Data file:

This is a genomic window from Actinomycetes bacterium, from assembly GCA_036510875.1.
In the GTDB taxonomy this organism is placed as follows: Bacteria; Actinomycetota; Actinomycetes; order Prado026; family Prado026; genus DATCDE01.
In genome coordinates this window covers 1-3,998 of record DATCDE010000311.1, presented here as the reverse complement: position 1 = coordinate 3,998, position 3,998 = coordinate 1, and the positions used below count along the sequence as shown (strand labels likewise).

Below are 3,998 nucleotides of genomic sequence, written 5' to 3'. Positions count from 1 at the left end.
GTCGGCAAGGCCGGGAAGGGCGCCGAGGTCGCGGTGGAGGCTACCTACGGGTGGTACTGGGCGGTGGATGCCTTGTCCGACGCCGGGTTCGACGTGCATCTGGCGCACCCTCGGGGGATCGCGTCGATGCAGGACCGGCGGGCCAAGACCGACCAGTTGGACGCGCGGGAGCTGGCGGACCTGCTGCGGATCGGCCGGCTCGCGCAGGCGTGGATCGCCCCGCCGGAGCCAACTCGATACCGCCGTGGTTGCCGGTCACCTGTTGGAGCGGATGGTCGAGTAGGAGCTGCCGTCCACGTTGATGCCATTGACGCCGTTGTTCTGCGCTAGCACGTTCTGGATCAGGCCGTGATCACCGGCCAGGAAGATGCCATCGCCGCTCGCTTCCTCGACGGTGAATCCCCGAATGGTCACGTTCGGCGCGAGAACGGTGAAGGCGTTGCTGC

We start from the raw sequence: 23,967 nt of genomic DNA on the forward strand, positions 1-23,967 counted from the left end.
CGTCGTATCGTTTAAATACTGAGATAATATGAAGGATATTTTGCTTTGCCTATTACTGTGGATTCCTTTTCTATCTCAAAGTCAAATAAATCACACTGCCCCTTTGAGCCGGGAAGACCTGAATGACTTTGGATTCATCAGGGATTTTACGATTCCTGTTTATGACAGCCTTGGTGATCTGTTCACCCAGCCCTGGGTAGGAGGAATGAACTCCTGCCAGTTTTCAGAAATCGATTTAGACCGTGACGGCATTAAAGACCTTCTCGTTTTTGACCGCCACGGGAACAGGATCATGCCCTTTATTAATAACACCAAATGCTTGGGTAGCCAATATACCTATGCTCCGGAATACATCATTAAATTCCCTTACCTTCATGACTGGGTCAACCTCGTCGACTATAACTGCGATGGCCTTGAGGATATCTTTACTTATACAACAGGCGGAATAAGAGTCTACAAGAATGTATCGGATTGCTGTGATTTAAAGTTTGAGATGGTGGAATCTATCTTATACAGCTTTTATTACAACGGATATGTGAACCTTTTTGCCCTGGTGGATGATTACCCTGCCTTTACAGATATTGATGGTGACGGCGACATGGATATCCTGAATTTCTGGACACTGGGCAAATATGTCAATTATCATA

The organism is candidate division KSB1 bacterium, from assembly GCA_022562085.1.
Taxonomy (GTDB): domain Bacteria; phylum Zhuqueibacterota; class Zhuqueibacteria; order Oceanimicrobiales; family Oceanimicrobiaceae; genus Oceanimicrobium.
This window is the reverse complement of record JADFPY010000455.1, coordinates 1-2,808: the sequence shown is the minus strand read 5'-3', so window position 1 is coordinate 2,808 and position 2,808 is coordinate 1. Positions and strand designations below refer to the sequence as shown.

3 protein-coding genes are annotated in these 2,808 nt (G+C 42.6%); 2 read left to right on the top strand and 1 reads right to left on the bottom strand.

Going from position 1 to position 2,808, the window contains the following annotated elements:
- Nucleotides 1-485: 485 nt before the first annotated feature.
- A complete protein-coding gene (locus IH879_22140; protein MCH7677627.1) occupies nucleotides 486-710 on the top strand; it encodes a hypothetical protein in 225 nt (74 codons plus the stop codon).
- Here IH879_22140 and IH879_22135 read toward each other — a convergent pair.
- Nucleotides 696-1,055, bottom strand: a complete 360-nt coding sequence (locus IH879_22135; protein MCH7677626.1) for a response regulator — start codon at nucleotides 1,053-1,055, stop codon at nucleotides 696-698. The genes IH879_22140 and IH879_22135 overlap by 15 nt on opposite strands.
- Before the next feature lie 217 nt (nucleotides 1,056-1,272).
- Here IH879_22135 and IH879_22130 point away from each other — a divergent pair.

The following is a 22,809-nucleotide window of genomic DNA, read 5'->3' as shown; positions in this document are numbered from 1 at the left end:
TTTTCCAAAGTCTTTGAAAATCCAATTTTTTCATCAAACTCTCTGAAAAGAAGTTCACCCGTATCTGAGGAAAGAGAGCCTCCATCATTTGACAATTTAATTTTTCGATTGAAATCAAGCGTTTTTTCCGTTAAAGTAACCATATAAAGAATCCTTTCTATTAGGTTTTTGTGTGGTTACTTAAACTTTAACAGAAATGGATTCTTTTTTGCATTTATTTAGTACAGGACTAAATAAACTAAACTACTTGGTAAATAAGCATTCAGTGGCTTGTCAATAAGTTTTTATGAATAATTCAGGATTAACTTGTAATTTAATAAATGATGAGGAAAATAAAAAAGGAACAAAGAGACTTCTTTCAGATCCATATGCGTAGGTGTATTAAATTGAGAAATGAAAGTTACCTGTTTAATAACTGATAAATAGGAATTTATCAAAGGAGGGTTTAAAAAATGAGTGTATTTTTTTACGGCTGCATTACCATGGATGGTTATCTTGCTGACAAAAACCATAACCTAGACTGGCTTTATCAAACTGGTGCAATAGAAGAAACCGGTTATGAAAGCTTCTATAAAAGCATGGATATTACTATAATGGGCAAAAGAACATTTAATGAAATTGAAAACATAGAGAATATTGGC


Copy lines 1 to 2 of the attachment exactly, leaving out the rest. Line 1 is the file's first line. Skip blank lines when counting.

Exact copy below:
This is a genomic window from Actinomycetes bacterium, from assembly GCA_036510875.1.
In the GTDB taxonomy this organism is placed as follows: Bacteria; Actinomycetota; Actinomycetes; order Prado026; family Prado026; genus DATCDE01.